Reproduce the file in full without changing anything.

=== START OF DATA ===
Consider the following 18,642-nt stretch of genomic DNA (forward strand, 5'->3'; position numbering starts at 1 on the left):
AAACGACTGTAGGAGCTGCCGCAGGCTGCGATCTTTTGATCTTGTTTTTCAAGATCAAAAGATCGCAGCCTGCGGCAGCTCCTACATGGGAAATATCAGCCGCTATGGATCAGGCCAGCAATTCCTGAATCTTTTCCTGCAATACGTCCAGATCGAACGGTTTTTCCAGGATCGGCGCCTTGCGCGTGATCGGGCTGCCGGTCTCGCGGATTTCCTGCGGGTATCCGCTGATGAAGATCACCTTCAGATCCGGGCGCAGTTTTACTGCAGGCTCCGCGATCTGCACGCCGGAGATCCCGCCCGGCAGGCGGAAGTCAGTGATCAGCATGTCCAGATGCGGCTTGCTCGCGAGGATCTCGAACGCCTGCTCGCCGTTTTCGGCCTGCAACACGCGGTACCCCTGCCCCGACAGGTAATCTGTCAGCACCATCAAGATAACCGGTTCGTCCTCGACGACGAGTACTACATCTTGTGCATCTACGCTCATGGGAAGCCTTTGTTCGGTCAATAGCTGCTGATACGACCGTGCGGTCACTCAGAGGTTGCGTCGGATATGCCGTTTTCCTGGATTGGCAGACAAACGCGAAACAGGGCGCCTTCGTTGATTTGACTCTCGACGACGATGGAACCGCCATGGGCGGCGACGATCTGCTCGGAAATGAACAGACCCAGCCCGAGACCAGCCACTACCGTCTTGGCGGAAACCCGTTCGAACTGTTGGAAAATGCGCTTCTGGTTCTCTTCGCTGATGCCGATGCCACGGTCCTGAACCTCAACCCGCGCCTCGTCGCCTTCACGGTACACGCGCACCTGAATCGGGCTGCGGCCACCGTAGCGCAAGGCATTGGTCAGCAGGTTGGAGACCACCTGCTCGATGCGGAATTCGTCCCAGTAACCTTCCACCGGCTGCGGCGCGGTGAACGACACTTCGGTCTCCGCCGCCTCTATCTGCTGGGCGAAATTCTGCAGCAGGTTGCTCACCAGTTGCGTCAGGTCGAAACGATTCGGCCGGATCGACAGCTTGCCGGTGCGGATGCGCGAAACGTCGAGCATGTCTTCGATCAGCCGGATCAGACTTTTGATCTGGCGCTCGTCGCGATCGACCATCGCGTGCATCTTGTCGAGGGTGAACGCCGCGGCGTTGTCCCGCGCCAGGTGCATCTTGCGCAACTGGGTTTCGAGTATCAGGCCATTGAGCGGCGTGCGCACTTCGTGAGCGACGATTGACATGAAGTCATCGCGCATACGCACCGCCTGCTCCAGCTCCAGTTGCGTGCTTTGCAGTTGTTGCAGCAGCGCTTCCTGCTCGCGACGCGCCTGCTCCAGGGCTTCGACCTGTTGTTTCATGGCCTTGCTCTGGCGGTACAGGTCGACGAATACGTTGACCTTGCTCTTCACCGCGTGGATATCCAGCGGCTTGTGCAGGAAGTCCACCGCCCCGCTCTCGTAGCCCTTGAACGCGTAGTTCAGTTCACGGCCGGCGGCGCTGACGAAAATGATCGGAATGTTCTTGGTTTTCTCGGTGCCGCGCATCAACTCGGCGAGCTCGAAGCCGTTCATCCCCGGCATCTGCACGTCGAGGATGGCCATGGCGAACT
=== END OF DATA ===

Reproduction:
Consider the following 18,642-nt stretch of genomic DNA (forward strand, 5'->3'; position numbering starts at 1 on the left):
AAACGACTGTAGGAGCTGCCGCAGGCTGCGATCTTTTGATCTTGTTTTTCAAGATCAAAAGATCGCAGCCTGCGGCAGCTCCTACATGGGAAATATCAGCCGCTATGGATCAGGCCAGCAATTCCTGAATCTTTTCCTGCAATACGTCCAGATCGAACGGTTTTTCCAGGATCGGCGCCTTGCGCGTGATCGGGCTGCCGGTCTCGCGGATTTCCTGCGGGTATCCGCTGATGAAGATCACCTTCAGATCCGGGCGCAGTTTTACTGCAGGCTCCGCGATCTGCACGCCGGAGATCCCGCCCGGCAGGCGGAAGTCAGTGATCAGCATGTCCAGATGCGGCTTGCTCGCGAGGATCTCGAACGCCTGCTCGCCGTTTTCGGCCTGCAACACGCGGTACCCCTGCCCCGACAGGTAATCTGTCAGCACCATCAAGATAACCGGTTCGTCCTCGACGACGAGTACTACATCTTGTGCATCTACGCTCATGGGAAGCCTTTGTTCGGTCAATAGCTGCTGATACGACCGTGCGGTCACTCAGAGGTTGCGTCGGATATGCCGTTTTCCTGGATTGGCAGACAAACGCGAAACAGGGCGCCTTCGTTGATTTGACTCTCGACGACGATGGAACCGCCATGGGCGGCGACGATCTGCTCGGAAATGAACAGACCCAGCCCGAGACCAGCCACTACCGTCTTGGCGGAAACCCGTTCGAACTGTTGGAAAATGCGCTTCTGGTTCTCTTCGCTGATGCCGATGCCACGGTCCTGAACCTCAACCCGCGCCTCGTCGCCTTCACGGTACACGCGCACCTGAATCGGGCTGCGGCCACCGTAGCGCAAGGCATTGGTCAGCAGGTTGGAGACCACCTGCTCGATGCGGAATTCGTCCCAGTAACCTTCCACCGGCTGCGGCGCGGTGAACGACACTTCGGTCTCCGCCGCCTCTATCTGCTGGGCGAAATTCTGCAGCAGGTTGCTCACCAGTTGCGTCAGGTCGAAACGATTCGGCCGGATCGACAGCTTGCCGGTGCGGATGCGCGAAACGTCGAGCATGTCTTCGATCAGCCGGATCAGACTTTTGATCTGGCGCTCGTCGCGATCGACCATCGCGTGCATCTTGTCGAGGGTGAACGCCGCGGCGTTGTCCCGCGCCAGGTGCATCTTGCGCAACTGGGTTTCGAGTATCAGGCCATTGAGCGGCGTGCGCACTTCGTGAGCGACGATTGACATGAAGTCATCGCGCATACGCACCGCCTGCTCCAGCTCCAGTTGCGTGCTTTGCAGTTGTTGCAGCAGCGCTTCCTGCTCGCGACGCGCCTGCTCCAGGGCTTCGACCTGTTGTTTCATGGCCTTGCTCTGGCGGTACAGGTCGACGAATACGTTGACCTTGCTCTTCACCGCGTGGATATCCAGCGGCTTGTGCAGGAAGTCCACCGCCCCGCTCTCGTAGCCCTTGAACGCGTAGTTCAGTTCACGGCCGGCGGCGCTGACGAAAATGATCGGAATGTTCTTGGTTTTCTCGGTGCCGCGCATCAACTCGGCGAGCTCGAAGCCGTTCATCCCCGGCATCTGCACGTCGAGGATGGCCATGGCGAACT